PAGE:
Jordan Feilders is the American who introduced California-style artisanal burger and taco trucks to Paris. He was newly arrived from San Francisco in 2012 when he rolled out his mobile catering business, Cantine California, which made such a splash that Anthony Bourdain paid an enthusiastic visit and The New York Times reported: “Food Trucks in Paris? U.S. Cuisine Finds Open Minds, and Mouths.” Cantine California continues, but Feilders and his French wife, Tatiana Dupond, the parents of two young girls, now divide their time between Paris and Normandy, where they’ve been fixing up a 19th century house and outbuildings situated along the Seine.
Now complete and just 100 kilometers from Paris, Riverside House is set up as a B&B for group (or pod) getaways and events: reservations are available for a minimum of four rooms and a maximum of seven. Feilders oversaw the remodel and likes to think of the results as California style in the French countryside. To us, it feels very Gallic—and appealing. Take a look.
Photography courtesy of Riverside House.
“It’s in a style known as maison bourgeouise,” explains Feilders, “My impression is the combination was for people moving their way up the economic ladder, who could afford a mix of stone (traditionally a more noble material in France) and brick (a more working-class option).” The century-old roof tiles are clay; Feilders installed new zinc gutters to match the originals.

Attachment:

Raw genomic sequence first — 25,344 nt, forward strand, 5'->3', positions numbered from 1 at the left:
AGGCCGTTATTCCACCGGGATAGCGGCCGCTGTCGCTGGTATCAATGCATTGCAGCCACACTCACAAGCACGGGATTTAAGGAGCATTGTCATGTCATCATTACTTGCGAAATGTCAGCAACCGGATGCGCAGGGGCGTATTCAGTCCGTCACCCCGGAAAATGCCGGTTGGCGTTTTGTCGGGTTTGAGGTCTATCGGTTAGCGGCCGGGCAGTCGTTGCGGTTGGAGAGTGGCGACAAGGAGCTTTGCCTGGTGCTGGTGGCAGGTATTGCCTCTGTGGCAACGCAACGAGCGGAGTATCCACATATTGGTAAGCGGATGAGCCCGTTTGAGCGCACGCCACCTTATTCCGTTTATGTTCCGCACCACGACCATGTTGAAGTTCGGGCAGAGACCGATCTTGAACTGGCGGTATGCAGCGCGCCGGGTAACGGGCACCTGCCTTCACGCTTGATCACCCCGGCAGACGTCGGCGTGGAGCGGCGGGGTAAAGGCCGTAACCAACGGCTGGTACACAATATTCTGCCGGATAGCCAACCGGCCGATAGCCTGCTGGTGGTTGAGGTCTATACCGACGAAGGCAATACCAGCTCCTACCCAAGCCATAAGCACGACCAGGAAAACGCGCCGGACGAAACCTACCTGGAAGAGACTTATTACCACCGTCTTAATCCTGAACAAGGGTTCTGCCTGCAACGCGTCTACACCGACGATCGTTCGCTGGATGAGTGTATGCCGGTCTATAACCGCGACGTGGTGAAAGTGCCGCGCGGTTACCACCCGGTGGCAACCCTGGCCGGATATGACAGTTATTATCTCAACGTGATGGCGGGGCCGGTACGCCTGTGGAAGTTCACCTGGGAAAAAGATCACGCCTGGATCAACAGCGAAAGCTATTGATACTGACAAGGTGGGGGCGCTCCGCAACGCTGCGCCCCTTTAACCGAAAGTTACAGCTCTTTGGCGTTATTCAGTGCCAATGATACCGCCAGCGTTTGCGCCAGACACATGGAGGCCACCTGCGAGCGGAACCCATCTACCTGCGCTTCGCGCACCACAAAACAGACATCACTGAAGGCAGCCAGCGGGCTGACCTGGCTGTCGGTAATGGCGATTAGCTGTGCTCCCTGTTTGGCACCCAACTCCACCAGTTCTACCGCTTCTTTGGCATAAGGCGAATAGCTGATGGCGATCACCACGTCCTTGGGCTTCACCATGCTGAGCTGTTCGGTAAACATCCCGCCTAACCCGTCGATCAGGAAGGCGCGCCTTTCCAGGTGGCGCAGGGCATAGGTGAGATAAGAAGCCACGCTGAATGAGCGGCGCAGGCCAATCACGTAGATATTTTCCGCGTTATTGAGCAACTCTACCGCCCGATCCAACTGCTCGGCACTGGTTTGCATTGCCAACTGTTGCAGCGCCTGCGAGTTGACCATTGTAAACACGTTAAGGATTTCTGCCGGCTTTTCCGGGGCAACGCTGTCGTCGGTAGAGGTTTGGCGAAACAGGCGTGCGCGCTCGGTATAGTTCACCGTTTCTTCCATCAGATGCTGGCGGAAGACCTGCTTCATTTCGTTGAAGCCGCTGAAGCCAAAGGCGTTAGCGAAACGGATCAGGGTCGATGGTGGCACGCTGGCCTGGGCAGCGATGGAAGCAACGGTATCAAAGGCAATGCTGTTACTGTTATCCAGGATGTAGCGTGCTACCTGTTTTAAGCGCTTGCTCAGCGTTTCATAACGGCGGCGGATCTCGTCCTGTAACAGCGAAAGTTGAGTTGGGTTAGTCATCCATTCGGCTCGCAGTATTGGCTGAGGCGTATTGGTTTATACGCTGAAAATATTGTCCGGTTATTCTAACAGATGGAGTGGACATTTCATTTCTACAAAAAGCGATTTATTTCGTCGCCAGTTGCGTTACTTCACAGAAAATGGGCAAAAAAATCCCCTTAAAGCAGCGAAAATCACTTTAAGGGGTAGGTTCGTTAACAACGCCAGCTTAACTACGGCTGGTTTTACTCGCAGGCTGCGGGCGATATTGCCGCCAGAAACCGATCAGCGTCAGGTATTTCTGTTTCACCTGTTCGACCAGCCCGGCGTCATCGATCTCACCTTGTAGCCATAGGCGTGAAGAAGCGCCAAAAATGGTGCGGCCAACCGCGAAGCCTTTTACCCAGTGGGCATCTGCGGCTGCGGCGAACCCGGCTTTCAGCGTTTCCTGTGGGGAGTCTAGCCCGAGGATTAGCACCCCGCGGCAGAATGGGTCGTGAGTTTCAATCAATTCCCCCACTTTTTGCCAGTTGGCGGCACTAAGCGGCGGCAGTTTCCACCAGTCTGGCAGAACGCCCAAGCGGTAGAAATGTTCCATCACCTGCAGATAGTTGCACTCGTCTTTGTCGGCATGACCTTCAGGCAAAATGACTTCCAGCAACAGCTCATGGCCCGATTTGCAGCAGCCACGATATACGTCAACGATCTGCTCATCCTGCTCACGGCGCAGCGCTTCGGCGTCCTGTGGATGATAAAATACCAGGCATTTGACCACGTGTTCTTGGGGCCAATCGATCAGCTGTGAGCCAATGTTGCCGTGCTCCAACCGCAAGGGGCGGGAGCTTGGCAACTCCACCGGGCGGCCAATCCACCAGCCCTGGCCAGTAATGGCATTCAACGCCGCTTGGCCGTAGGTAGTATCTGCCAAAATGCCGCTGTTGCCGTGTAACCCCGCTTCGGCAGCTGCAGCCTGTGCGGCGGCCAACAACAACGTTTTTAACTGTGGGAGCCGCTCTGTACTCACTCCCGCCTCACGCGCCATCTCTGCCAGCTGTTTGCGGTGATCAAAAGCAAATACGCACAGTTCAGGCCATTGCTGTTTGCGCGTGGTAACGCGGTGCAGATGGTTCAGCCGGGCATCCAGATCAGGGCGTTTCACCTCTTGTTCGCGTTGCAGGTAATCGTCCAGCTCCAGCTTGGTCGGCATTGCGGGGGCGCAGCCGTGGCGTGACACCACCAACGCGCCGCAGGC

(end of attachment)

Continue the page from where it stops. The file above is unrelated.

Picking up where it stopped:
A major first task was redoing the electricity and plumbing, and adding central heating and insulation: “Traditionally, French country houses are freezing,” says Feilders. “I had 30 centimeters of insulation added to all the ceilings.” He recruited a local crew: “masons, electrician, plumber, metal workers, all based within 30 kilometers of us.” And Feilders himself was on-site daily: ” I’d had hands-on renovation experience in Paris, plus a lifetime hobby of building forts in the woods.”